The exact function of most CTLD proteins in invertebrates is not yet known. Functional studies of genes from large gene families can be challenging because related genes within a gene family often also perform similar functions. "This means that experimentally knocking out single genes from the family may not have any visible effect on the organism, because another, related gene takes over its function," explains Dr Barbara Pees, former research associate at the Institute of Zoology at Kiel University and first author of the new research paper. "For two of the studied CTLD genes, we therefore took a different approach and did not study their function on the gene, but on the protein level. We then examined the corresponding, artificially produced proteins for their antimicrobial effect. With the third studied CTLD gene, we were lucky and actually found a direct and unexpected effect on the worm after switching it off," Pees explains.

In C. elegans, the family of CTLD genes consists of 283 different members whose proteins potentially contribute to the immune function of the animal. However, experimental evidence of function is lacking in C. elegans and many other invertebrates. The research team therefore investigated how the strong diversification of the CTLD gene family affects the respective functions. To this end, the scientists examined three structurally related genes from the CTLD family as examples. The proteins encoded by them are produced in greater abundance in the event of an infection, and are thus presumably closely linked to the immune response. "Our results show that these genes play different roles in C. elegans immunity," emphasises Pees, who is currently conducting research at the University of California at Berkeley. "Two genes encode antimicrobial immune effector proteins, so they perform a specific immune function in defence against infections. However, it is interesting that one of the genes, the so-called clec-4 gene, apparently regulates the feeding behaviour of the worm - i.e. it has a significantly different function than was generally assumed," Pees continues.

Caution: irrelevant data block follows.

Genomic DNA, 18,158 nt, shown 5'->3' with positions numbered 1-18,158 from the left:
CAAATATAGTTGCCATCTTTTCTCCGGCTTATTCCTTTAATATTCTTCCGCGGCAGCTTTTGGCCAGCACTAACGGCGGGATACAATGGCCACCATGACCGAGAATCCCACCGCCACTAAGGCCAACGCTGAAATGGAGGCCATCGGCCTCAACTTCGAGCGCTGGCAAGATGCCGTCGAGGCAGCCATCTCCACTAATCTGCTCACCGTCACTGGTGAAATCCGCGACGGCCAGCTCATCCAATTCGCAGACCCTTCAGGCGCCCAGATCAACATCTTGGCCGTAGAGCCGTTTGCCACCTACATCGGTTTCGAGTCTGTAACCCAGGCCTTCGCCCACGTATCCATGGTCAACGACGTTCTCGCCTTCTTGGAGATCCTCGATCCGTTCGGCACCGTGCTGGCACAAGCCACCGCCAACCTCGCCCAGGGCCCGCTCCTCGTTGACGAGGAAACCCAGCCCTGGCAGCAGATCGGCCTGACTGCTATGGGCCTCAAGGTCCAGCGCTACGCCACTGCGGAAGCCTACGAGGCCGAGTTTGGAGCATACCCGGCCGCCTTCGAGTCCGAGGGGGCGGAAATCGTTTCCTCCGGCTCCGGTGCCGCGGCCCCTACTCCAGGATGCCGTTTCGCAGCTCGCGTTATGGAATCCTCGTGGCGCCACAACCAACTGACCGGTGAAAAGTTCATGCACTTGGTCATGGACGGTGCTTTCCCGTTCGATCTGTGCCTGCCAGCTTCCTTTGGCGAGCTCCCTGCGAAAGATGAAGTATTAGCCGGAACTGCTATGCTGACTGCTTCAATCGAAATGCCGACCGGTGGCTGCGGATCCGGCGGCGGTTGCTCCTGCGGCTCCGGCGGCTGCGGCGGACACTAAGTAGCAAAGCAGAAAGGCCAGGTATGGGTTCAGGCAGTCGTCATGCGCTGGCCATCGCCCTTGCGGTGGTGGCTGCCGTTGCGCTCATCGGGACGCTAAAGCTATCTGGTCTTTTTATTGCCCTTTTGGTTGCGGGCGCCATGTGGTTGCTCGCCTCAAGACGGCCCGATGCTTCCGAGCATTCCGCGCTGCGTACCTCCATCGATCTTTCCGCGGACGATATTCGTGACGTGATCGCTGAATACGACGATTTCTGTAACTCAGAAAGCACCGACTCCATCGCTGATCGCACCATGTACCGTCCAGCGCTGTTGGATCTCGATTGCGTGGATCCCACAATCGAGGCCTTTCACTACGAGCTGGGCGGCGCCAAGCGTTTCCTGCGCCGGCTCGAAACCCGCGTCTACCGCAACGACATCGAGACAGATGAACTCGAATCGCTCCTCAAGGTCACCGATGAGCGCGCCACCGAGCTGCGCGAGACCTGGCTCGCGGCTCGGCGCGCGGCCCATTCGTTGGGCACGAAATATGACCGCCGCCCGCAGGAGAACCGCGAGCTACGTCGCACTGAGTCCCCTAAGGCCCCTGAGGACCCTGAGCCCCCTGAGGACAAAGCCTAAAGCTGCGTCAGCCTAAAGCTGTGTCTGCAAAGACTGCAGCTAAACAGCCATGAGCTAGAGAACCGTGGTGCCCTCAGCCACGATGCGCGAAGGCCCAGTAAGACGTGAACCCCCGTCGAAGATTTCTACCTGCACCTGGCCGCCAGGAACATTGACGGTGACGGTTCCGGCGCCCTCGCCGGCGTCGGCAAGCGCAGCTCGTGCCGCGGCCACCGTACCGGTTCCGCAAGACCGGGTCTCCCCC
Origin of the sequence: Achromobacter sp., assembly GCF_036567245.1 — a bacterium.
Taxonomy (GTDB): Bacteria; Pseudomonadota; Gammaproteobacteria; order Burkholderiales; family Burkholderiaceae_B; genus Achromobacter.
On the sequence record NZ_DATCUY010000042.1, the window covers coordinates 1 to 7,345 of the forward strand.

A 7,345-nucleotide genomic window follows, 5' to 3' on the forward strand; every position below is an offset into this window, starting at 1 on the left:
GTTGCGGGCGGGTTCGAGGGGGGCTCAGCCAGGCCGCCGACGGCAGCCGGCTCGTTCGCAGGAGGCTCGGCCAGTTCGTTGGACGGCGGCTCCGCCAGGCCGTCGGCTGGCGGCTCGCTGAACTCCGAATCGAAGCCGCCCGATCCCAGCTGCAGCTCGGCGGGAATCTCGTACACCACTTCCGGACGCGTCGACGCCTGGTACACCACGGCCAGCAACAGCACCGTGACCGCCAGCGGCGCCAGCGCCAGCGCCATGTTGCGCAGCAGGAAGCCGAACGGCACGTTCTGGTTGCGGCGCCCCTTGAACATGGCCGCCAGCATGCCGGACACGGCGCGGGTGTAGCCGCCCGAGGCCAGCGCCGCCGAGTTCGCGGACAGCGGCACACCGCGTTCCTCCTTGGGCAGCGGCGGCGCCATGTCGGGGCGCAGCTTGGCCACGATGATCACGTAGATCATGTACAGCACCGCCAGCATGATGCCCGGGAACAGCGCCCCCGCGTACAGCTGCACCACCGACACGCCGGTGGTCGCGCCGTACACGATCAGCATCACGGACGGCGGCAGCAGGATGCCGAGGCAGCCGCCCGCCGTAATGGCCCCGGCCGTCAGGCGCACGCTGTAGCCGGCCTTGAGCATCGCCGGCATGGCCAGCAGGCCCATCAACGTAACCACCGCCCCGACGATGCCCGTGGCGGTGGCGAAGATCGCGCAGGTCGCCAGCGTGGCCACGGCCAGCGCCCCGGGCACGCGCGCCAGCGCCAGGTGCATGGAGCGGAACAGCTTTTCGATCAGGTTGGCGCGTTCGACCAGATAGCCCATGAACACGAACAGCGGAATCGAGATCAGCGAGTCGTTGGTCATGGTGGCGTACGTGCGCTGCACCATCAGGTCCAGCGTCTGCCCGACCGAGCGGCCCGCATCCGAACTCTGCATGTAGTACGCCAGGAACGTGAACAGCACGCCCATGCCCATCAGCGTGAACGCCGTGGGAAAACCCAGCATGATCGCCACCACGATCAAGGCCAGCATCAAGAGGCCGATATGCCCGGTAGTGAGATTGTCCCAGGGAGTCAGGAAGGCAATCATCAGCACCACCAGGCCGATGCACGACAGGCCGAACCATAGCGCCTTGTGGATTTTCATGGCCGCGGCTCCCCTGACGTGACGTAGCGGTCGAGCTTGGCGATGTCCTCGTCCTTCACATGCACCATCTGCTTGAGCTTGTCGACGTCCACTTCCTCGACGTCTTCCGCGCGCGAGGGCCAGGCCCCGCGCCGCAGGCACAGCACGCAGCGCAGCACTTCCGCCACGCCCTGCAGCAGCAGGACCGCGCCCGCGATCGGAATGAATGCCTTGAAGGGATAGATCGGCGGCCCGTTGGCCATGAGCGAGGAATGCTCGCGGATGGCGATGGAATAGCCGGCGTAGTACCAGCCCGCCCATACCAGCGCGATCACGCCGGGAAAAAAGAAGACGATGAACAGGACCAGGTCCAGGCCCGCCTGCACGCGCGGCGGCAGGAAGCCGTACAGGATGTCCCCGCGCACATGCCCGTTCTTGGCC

Behaviour as part of the immune system?